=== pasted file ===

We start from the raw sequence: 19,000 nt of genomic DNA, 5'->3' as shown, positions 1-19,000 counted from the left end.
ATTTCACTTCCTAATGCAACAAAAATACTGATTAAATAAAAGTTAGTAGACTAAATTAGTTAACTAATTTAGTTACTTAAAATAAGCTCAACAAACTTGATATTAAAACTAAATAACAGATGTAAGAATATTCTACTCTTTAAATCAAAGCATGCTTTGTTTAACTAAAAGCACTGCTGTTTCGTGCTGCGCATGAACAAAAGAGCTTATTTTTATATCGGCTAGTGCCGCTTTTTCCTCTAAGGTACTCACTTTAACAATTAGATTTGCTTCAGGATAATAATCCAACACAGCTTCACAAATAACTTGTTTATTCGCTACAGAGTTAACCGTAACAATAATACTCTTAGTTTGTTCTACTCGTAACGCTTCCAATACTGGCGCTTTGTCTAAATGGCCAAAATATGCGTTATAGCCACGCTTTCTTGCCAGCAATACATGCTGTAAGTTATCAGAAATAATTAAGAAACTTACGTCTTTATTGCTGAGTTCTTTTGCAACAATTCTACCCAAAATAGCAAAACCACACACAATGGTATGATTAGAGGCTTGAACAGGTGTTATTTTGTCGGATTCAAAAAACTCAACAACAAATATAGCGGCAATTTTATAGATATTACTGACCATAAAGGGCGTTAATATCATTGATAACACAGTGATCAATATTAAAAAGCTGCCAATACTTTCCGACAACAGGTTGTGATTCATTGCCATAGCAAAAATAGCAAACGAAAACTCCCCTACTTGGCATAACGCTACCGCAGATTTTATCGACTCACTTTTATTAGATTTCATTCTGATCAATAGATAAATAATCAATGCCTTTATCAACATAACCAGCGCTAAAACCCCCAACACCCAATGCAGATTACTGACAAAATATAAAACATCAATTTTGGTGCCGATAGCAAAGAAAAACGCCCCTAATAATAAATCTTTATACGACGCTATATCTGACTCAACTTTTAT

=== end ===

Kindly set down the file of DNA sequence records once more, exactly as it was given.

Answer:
We start from the raw sequence: 19,000 nt of genomic DNA, 5'->3' as shown, positions 1-19,000 counted from the left end.
ATTTCACTTCCTAATGCAACAAAAATACTGATTAAATAAAAGTTAGTAGACTAAATTAGTTAACTAATTTAGTTACTTAAAATAAGCTCAACAAACTTGATATTAAAACTAAATAACAGATGTAAGAATATTCTACTCTTTAAATCAAAGCATGCTTTGTTTAACTAAAAGCACTGCTGTTTCGTGCTGCGCATGAACAAAAGAGCTTATTTTTATATCGGCTAGTGCCGCTTTTTCCTCTAAGGTACTCACTTTAACAATTAGATTTGCTTCAGGATAATAATCCAACACAGCTTCACAAATAACTTGTTTATTCGCTACAGAGTTAACCGTAACAATAATACTCTTAGTTTGTTCTACTCGTAACGCTTCCAATACTGGCGCTTTGTCTAAATGGCCAAAATATGCGTTATAGCCACGCTTTCTTGCCAGCAATACATGCTGTAAGTTATCAGAAATAATTAAGAAACTTACGTCTTTATTGCTGAGTTCTTTTGCAACAATTCTACCCAAAATAGCAAAACCACACACAATGGTATGATTAGAGGCTTGAACAGGTGTTATTTTGTCGGATTCAAAAAACTCAACAACAAATATAGCGGCAATTTTATAGATATTACTGACCATAAAGGGCGTTAATATCATTGATAACACAGTGATCAATATTAAAAAGCTGCCAATACTTTCCGACAACAGGTTGTGATTCATTGCCATAGCAAAAATAGCAAACGAAAACTCCCCTACTTGGCATAACGCTACCGCAGATTTTATCGACTCACTTTTATTAGATTTCATTCTGATCAATAGATAAATAATCAATGCCTTTATCAACATAACCAGCGCTAAAACCCCCAACACCCAATGCAGATTACTGACAAAATATAAAACATCAATTTTGGTGCCGATAGCAAAGAAAAACGCCCCTAATAATAAATCTTTATACGACGCTATATCTGACTCAACTTTTAT